Researchers at the University of North Carolina at Chapel Hill and Johns Hopkins University say their results indicate that efforts to reduce boating deaths that target only operators fail to protect many boaters at risk. Different approaches that will address all boat occupants are needed.
Its not just crashing into other boats or piers that is causing the deaths, said Dr. Robert D. Foss, research scientist at the UNC Highway Safety Research Center. Frequently, people who have been drinking fall in the water even if a boat is not moving, become disoriented and drown.
Actress Natalie Wood apparently died that way 20 years ago in November after falling off her stationary yacht in California.
A report on the study appears in the Dec. 19 issue of the Journal of the American Medical Association. Besides Foss, authors include Drs. Gordon S. Smith, Penelope M. Keyl and Jeffrey A. Hadley of the Johns Hopkins University Center for Injury Research and Policy, Dr. James McKnight of the Pacific Institute for Research and Evaluation, William Tolbert of Rho Inc. of Chapel Hill and Christopher Bartley of the UNC Highway Safety Research Center.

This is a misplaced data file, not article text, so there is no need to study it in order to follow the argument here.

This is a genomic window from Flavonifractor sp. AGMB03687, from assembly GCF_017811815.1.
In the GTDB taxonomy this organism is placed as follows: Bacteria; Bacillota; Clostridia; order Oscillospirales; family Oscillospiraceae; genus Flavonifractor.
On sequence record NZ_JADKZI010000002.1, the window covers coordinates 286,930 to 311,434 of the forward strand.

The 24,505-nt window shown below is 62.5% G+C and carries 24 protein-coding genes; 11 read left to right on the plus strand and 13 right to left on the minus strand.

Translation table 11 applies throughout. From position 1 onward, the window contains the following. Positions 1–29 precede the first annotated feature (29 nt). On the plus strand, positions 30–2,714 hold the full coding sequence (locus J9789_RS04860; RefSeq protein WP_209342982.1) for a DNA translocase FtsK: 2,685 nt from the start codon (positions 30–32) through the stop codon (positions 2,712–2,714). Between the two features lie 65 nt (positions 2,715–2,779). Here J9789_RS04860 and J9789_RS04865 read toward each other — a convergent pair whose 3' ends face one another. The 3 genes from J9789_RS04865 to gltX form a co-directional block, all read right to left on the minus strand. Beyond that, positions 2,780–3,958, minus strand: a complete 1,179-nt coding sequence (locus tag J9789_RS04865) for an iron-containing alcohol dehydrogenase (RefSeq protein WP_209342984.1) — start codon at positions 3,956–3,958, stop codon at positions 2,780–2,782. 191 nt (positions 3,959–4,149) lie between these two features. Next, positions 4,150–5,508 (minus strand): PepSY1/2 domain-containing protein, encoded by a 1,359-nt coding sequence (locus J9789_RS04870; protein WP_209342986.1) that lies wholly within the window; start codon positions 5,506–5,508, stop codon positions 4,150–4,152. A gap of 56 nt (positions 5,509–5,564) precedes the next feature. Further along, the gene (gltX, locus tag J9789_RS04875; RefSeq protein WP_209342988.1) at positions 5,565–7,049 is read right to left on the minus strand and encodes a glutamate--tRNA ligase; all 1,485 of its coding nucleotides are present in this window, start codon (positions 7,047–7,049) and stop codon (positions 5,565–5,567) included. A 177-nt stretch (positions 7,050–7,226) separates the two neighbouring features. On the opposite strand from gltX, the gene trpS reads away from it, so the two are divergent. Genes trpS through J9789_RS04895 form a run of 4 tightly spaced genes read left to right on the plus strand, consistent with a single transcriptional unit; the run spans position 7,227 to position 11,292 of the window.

The population-based, case-control study involved reviewing 221 boating deaths recorded in North Carolina and Maryland medical examiner files between 1990 and 1998 and comparing them with a probability sample of 3,943 boaters from both states. Victims studied were all over age 18. Commercial boat accidents were excluded.
Even with a blood alcohol content (BAC) of only .01 percent, the risk to operators and passengers increased 30 percent over people with no alcohol in their blood, Foss said. The
Contact: David Williamson
University of North Carolina at Chapel Hill